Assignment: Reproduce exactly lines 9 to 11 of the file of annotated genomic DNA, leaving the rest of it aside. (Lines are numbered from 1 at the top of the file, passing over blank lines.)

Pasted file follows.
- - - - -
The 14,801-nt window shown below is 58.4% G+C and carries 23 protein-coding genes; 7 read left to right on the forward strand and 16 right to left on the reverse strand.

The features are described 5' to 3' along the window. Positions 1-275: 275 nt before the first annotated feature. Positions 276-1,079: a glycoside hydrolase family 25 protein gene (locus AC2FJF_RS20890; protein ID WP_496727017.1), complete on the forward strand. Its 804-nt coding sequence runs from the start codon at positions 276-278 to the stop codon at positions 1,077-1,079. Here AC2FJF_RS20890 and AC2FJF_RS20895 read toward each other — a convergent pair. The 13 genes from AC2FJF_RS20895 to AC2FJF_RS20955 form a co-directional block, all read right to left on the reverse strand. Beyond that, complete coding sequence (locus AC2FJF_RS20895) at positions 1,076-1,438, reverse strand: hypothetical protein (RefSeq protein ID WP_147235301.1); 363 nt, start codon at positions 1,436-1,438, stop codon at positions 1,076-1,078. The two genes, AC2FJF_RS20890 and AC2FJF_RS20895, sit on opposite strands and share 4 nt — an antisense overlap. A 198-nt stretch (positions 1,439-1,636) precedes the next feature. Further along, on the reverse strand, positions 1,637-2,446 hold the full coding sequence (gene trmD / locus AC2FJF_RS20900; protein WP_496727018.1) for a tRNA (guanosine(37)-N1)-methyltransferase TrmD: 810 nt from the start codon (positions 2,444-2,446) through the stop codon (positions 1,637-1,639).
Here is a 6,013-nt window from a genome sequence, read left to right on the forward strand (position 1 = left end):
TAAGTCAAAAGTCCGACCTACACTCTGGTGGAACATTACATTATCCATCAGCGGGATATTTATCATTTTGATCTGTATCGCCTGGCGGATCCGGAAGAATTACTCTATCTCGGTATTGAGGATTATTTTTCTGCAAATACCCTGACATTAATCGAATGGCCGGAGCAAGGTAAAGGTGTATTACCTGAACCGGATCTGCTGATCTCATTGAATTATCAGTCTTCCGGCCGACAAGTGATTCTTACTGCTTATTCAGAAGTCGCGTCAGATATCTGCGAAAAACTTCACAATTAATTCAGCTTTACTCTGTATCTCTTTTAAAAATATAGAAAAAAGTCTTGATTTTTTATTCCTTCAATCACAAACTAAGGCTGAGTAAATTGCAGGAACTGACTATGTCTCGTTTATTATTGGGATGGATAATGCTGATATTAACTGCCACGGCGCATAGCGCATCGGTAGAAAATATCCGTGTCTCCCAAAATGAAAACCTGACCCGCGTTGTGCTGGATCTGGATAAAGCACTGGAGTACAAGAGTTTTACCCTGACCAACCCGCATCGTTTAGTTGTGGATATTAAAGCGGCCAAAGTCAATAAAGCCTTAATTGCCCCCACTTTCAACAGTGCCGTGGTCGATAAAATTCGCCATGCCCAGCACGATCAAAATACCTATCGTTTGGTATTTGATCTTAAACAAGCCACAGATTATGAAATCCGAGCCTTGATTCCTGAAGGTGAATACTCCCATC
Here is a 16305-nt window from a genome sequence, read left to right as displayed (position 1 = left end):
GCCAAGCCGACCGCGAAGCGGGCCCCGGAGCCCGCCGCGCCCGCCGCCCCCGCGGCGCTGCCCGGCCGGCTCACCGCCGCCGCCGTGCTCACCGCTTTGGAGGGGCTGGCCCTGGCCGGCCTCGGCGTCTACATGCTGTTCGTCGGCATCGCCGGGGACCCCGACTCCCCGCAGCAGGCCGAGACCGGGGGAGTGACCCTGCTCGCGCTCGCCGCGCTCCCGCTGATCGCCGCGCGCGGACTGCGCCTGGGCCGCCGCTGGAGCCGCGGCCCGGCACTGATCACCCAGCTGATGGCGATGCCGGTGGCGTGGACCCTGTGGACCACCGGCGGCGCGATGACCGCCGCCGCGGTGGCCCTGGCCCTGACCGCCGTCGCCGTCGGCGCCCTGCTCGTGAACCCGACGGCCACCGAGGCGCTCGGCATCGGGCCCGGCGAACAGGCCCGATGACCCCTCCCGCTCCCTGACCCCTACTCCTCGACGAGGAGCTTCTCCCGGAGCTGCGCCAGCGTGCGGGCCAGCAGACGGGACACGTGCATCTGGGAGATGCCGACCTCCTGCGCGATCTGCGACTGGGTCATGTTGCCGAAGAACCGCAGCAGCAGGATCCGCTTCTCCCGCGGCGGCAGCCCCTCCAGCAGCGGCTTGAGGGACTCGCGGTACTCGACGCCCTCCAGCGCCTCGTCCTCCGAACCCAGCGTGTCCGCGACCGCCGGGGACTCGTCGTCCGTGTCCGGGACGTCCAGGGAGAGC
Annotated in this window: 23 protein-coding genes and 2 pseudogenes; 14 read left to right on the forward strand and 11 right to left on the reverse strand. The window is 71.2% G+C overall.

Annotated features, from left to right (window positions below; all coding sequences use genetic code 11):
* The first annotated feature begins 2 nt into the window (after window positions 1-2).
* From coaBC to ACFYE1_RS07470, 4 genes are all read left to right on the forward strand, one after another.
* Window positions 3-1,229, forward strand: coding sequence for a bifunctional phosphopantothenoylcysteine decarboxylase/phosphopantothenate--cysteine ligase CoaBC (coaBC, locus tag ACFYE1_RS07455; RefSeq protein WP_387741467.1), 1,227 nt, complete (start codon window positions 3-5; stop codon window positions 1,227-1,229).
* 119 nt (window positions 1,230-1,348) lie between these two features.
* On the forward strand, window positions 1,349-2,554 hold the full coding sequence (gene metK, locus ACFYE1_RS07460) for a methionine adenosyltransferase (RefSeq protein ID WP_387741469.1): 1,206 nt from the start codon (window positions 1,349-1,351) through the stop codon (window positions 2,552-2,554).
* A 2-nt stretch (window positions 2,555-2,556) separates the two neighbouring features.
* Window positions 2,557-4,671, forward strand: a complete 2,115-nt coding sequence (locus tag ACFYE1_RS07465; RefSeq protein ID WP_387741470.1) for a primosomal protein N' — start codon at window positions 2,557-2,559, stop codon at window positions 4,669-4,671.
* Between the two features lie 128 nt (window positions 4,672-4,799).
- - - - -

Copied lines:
* The first annotated feature begins 2 nt into the window (after window positions 1-2).
* From coaBC to ACFYE1_RS07470, 4 genes are all read left to right on the forward strand, one after another.
* Window positions 3-1,229, forward strand: coding sequence for a bifunctional phosphopantothenoylcysteine decarboxylase/phosphopantothenate--cysteine ligase CoaBC (coaBC, locus tag ACFYE1_RS07455; RefSeq protein WP_387741467.1), 1,227 nt, complete (start codon window positions 3-5; stop codon window positions 1,227-1,229).